I used to have nightmares about tarts. I’ve been baking for years. I’ve read books, taken classes and have years of homemade pies and tarts under my belt; but for some reason I’ve never been confident when my hands touch that dough. It’s possible I’ve seen every possible pie dough related disaster: hockey puck tough, torn to shreds, crumbled to oblivion, shaggy, sticky, soggy, scorched. You name it, it’s happened to my dough; so when I found out our first week would be tarts, I said “Bring it on”
I’m in France …if there’s a time where I can give my tart anxiety the finger it would be now. It’s time to become one with the dough or “to be aware” as Chef Phillipe would say. I need to be aware of what Pate Sablee should feel like in my hands when it’s ready or that I rolled it to adequate thickness. I need to be aware that I have control over my dough and can successfully produce the tarts of crumb coated dreams.
We kicked off our first week of class with all components of classic French Tarts: various doughs, fillings and decoration with the patient (and often hilarious) Chef Phillipe.
Day one began with pate sablee (sweet dough) for a classic Tarte aux Pommes (Apple Tart). This is essentially the French answer to apple pie but lighter and much more elegant. I didn’t find anything unusual about this recipe compared to standard sweet tart dough except the addition of almond powder which the French use quite frequently and I sure as hell don’t mind!
The tarte aux pomme is filled with a light layer of homemade apple compote, followed by thinly slice apples. It is simple and uses far less flavoring than it’s American counterpart; but that’s what I like about French pastry—the ingredients speak for themselves.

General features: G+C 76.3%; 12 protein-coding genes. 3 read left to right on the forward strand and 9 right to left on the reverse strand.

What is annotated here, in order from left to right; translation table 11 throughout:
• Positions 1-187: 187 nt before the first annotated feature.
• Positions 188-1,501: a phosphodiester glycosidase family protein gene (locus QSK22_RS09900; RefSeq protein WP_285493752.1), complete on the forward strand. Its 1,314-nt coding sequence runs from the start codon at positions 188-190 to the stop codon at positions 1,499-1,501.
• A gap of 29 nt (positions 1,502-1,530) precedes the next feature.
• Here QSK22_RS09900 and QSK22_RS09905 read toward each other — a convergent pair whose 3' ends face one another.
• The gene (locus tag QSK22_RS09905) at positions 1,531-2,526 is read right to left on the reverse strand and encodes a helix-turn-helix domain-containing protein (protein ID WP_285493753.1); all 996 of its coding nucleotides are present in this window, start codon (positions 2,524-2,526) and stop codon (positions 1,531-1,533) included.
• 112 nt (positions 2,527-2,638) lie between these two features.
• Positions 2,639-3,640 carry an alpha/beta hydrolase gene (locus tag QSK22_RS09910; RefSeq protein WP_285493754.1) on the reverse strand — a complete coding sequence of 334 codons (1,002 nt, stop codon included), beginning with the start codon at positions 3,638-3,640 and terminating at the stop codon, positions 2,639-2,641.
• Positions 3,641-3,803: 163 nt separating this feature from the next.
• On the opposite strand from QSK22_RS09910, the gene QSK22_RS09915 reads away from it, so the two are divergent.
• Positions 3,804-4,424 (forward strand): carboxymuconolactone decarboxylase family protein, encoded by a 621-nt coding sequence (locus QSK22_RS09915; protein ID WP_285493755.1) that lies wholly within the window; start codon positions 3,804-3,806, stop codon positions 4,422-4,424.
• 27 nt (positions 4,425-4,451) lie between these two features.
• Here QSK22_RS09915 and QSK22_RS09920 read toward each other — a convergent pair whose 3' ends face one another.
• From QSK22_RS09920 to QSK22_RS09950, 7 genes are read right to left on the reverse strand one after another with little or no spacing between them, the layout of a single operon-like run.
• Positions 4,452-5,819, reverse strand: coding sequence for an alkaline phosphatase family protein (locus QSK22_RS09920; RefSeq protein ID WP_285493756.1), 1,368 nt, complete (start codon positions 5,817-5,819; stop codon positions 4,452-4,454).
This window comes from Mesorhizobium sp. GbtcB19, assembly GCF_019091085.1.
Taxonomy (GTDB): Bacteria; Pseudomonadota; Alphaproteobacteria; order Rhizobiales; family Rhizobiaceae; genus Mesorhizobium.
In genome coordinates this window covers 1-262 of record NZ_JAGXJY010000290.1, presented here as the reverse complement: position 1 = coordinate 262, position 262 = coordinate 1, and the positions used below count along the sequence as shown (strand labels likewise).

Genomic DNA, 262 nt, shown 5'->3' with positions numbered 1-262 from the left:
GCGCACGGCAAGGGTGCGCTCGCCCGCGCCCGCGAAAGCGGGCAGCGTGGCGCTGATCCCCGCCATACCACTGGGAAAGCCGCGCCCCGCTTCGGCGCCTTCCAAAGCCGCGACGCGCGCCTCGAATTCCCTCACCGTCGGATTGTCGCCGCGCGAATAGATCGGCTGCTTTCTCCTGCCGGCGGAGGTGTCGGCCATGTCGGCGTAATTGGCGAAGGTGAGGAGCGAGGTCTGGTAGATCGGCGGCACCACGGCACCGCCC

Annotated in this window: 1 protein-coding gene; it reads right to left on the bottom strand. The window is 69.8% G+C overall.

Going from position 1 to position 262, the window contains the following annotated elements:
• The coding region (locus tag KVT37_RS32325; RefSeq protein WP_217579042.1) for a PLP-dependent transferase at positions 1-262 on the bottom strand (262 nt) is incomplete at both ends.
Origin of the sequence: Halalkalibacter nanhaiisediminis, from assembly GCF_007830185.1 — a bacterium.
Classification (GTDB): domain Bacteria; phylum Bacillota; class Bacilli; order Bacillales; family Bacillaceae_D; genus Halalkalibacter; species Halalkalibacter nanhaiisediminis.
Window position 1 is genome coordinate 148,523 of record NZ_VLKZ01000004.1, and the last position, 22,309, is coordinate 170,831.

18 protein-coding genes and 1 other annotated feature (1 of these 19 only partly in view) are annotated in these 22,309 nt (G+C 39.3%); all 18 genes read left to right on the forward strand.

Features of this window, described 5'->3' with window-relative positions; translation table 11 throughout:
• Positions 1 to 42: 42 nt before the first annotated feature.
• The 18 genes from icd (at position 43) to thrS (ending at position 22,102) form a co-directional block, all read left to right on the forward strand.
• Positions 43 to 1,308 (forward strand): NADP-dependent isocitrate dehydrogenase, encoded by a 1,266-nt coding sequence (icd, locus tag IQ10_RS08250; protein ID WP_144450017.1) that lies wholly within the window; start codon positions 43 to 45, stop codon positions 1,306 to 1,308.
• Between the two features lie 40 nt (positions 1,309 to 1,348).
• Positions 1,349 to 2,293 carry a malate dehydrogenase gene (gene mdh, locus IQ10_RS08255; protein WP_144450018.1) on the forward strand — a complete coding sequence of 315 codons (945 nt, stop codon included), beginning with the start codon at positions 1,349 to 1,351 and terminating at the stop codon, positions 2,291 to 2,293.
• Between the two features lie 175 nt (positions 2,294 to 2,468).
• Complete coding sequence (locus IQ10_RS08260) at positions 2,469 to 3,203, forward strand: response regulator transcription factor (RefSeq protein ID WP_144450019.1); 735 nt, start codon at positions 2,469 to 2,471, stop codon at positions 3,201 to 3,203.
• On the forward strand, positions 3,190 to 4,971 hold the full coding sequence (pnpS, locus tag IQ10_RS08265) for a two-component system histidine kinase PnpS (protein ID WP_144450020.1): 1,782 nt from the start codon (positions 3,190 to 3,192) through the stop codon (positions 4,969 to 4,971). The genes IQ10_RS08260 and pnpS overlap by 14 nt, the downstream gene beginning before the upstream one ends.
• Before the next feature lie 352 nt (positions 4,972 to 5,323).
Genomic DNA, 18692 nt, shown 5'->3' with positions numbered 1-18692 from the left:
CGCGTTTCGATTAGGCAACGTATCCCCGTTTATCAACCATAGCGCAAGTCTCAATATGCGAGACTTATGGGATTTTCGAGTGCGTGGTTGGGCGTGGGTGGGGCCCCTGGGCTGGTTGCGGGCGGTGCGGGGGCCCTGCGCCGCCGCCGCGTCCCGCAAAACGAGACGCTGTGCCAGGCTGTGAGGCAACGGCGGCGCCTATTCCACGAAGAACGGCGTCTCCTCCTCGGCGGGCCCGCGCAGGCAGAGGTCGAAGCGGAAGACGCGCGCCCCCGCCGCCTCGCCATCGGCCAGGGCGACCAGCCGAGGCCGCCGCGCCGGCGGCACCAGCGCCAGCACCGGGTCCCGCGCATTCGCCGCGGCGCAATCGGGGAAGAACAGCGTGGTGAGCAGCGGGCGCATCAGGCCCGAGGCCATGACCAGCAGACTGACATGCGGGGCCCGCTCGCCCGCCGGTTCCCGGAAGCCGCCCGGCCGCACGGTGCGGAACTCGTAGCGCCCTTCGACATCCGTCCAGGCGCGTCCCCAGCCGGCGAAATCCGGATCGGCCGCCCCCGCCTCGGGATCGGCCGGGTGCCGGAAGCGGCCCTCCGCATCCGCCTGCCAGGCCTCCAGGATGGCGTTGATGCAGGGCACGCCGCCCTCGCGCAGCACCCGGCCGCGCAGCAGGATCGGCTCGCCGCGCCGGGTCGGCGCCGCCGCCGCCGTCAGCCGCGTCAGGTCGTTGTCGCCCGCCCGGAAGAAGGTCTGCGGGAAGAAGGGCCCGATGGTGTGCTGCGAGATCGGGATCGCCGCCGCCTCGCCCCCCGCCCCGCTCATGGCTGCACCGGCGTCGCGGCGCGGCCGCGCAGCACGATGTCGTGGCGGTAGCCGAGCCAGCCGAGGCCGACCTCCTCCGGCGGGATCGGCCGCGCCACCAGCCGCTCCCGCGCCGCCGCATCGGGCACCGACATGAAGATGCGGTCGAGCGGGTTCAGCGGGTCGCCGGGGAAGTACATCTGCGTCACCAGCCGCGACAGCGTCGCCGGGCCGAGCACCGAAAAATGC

We used pate a foncer for our Tarte Flan (custard tart), which is essentially the French equivalent to pie crust. The recipe uses 100% butter (no shortening), so chilled butter is certainly key. The flan component is made like a classic custard, poured into a chilled, lined tart ring and baked until caramelized. It’s a very heavy, decedent tart.
On Day Two we made the all time classic Tarte Citron (or lemon tarts) with a pate sucree crust. This dough is quite similar to pate sablee but uses warm butter and is much more difficult to work with. I needed more patches than a quilt when I blind baked my shell; but in the end it worked out. I filled the inside with fresh lemon curd and it was just divine.
We also made Tarte Bourdaloue which had poached pears, almond cream and slightly too much rum. Once again, we used pate sablee as the crust.
Day Three was time for a classic Tarte Noire on a Pate Sablee crust. We made chocolate ganache using a mixture of both dark and milk chocolates and finished with a chocolate fan decoration. Dealing with chocolate decoration is a bit tricky (it really requires the perfect temperature) but I was satisfied with the end result.
We also made a second apple tart called Tarte Alsatian on a pate a foncer crust. This was essentially just sliced apples in custard and the most rustic of the tarts.
Our Final Day we made Lunettes out of leftover pate sablee with raspberry jam from scratch. These are essentially the same thing as linzer cookies but with a traditional French shape found in most patisseries.
Finally, we prepared my favorite tart of the week, a fruit tart on sable breton. This crust is rich, buttery and very forgiving–by far the best crust we worked with. We topped it with classic French pastry cream and a mixed fruit decoration. Overall, I’d say I kicked tart week’s ass.